In the future, we need to be able to compete by quality, not by price. Finnish education is of such a high standard that we have every possibility to succeed. By focusing on our strengths and further improving the quality of the education we offer, the student numbers that are likely to decline as an initial reaction, will bounce back to their current level, and likely even higher.

Instead of focusing on the possible downsides of transnational education, we should seize the opportunities it offers. As our resources are getting scantier and our age groups smaller, transnational education may bring Finnish higher education institutions interesting, and international new jobs.

Jukka_Monkkonen_100X130Jukka Mönkkönen
Rector

UEF – State-of-the-Smart

We are currently renewing our visual image and the UEF brand. The objective of this process is to enhance our attractiveness, competitiveness and people’s awareness of us. The competition for the best students and staff is getting tighter, and we need a strong brand also in order to be able to recruit internationally.  We want to stand out in this competition by being a university that is academic with a laid-back twist, and where modern expertise and curiosity for new things meet a lively and human-oriented atmosphere.

The reputation and brand of universities is a sum of many things, the most important ones being the quality and content of research and education. However, universities aren’t exactly the best examples of branding, since they cannot be readily distinguished from one another on the basis of their brands. Thanks to the preparation of our new strategy, we now have an increasingly clear picture of our strengths, and we need a new brand to communicate these strengths both internally and externally – to create a strong UEF identity. State-of-the-Smart is a message telling that the UEF has something to give and something to say, that we take unique perspectives to things and, most importantly, that we know what we’re doing.

Sound familiar? I should hope so, because none of this will become alive until the entire academic community – all staff members and students – recognise the brand and feel like it’s their own. A brand is not created through speeches and blog posts; it’s created through our everyday work and activities. Appreciation for our own work, respect for the work of others, and nice and decent behaviour create a community we can genuinely be proud of.  And that’s when it’s easy to tell about it to others, too.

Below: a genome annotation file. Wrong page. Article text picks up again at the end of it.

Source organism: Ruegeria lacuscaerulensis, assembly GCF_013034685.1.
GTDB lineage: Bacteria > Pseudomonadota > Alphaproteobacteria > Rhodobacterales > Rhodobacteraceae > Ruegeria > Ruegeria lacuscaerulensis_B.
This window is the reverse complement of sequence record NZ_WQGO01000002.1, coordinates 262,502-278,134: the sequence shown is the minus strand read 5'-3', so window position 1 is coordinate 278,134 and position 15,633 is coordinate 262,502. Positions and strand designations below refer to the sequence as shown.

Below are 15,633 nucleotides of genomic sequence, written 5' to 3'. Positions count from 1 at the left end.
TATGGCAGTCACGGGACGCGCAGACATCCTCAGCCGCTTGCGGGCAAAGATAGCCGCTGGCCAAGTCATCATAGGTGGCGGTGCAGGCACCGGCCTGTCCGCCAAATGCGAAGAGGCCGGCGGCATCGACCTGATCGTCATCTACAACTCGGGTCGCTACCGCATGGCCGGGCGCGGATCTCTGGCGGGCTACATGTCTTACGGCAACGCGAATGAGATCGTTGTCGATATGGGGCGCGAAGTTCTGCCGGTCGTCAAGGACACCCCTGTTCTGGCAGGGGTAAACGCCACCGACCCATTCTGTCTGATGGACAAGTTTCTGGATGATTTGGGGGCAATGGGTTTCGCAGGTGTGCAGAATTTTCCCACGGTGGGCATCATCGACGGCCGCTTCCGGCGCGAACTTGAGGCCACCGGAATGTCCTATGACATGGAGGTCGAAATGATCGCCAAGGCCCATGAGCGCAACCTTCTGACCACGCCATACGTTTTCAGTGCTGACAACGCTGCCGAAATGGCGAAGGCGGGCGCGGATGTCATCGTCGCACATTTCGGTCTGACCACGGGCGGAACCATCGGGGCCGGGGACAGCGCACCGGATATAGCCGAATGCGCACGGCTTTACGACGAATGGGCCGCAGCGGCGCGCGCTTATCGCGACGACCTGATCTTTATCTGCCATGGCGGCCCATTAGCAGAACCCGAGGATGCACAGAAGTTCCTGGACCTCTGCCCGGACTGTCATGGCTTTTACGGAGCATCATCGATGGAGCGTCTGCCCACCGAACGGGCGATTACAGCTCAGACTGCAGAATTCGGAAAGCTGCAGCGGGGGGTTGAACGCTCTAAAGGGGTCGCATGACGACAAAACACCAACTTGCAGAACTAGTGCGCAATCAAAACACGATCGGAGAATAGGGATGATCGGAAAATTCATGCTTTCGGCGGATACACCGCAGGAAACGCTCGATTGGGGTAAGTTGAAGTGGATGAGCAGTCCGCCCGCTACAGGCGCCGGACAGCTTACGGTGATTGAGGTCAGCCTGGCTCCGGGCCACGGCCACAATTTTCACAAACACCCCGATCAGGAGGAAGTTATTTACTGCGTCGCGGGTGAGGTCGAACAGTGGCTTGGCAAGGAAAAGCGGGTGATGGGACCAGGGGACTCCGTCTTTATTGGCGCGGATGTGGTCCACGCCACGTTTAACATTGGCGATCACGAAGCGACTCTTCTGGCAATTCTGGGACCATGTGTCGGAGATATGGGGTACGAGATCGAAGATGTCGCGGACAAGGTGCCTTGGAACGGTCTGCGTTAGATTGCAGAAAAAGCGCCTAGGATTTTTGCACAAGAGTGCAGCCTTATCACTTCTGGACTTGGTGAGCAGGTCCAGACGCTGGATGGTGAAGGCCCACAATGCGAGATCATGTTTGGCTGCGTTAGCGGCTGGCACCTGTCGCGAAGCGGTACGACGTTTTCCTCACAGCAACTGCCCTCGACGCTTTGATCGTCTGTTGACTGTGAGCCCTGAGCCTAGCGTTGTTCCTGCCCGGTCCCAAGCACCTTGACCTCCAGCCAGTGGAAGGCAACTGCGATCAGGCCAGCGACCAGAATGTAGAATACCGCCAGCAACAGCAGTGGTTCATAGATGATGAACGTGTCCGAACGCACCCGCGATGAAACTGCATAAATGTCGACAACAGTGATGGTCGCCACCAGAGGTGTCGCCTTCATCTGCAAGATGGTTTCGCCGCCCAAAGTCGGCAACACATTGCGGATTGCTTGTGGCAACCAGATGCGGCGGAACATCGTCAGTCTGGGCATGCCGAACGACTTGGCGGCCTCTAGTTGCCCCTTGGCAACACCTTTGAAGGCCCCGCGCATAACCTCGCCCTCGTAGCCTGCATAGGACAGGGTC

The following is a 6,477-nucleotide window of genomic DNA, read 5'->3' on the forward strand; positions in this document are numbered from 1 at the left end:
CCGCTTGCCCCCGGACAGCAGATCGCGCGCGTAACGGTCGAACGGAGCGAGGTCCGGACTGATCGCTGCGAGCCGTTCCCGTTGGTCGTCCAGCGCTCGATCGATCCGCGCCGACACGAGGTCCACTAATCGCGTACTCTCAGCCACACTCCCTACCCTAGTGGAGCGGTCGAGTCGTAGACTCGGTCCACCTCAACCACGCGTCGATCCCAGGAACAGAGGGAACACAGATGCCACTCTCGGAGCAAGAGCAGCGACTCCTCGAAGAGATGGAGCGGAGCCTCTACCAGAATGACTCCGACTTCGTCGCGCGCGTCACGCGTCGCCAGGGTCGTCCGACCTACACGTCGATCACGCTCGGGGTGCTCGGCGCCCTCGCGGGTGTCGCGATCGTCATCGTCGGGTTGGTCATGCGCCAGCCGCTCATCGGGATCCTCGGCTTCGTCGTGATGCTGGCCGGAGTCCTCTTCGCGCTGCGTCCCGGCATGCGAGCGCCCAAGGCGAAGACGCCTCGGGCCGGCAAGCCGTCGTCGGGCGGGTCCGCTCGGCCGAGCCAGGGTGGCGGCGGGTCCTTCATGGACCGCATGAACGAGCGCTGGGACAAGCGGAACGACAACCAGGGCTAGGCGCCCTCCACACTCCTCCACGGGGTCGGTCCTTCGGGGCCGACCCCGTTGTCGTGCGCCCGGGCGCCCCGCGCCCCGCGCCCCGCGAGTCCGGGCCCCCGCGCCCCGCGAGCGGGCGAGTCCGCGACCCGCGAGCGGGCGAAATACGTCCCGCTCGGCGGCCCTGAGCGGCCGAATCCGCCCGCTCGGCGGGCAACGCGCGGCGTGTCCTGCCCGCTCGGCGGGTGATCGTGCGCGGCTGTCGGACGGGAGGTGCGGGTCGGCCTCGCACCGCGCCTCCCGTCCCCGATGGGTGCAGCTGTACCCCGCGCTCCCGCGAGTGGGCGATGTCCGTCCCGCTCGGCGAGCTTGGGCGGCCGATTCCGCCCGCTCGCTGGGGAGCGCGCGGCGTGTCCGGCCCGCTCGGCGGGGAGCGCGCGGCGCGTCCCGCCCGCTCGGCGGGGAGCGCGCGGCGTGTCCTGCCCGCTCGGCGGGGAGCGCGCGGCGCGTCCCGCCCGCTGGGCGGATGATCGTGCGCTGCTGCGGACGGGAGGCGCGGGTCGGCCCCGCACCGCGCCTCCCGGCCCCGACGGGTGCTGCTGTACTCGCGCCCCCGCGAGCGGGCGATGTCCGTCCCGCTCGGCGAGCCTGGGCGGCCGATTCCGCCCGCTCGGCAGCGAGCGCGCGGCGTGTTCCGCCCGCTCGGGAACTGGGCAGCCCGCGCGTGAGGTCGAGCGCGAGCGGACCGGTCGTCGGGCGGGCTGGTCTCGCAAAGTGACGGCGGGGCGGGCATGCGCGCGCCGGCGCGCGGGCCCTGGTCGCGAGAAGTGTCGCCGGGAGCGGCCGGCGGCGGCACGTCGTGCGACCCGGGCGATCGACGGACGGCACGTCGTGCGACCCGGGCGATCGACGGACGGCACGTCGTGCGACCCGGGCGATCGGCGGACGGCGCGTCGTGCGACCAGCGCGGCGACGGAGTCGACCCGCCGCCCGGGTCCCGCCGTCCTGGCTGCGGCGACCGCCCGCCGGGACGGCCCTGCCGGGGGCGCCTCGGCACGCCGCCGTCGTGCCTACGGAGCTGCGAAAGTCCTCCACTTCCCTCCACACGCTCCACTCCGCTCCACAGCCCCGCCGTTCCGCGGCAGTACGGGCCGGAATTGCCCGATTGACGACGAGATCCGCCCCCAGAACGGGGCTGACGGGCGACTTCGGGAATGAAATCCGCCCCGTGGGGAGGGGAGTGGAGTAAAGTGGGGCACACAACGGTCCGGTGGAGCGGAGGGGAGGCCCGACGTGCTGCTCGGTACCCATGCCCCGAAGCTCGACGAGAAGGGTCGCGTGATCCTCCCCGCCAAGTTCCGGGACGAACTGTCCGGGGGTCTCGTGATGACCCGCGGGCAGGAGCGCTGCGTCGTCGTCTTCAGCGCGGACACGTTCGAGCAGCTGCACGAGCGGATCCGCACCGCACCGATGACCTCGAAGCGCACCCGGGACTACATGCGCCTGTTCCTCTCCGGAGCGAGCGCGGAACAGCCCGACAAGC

Jukka_Monkkonen_100X130Jukka Mönkkönen

From knowledge dosing to open access

A learning environment is a whole created by the physical, social and pedagogical environment, and on many levels, it affects what and how we learn. For the outcome, the way we learn is at least as important as the things we learn: it affects our ability to utilise the skills we have learned in working life later on.

Dating back to medieval convent schools, the traditional unidirectional teaching method in which the teacher transfers knowledge to the student continues to prevail, although the world around us has changed drastically. In some specific fields, this method can produce good individual players, but it doesn’t train the skills of collaborative working needed in today’s working life.

Thanks to digitization, the production and sharing of knowledge has experienced a revolution. This, too, calls for new skills which we do not gain from traditional learning methods. When working to solve complex problems, we need to be able to produce and share information both alone and together. We need expertise that is built on a diverse base combining formal knowledge, non-formal knowledge and experiential knowledge. In today’s world, lifelong learning is supplemented by lifewide learning.

We live in a world that is characterised by fundamentally open access to information, and we need to make fundamental changes to our philosophy of teaching and learning. We need to move from controlled, unidirectional dosing of knowledge to collaborative learning between teachers and learners, which enhances social sharing of knowledge, networked expertise and teamwork skills. Teaching facilities and technologies are tools we can use to support this, but first and foremost, we need to change our operating culture.

A change in the operating culture requires that we take an open attitude towards knowledge and that we have the courage to give our ideas to be tested in larger forums. An important task of the teachers is to encourage students to solve problems and help them mine their way through open and extensive data resources.

Jukka_Monkkonen_100X130Jukka Mönkkönen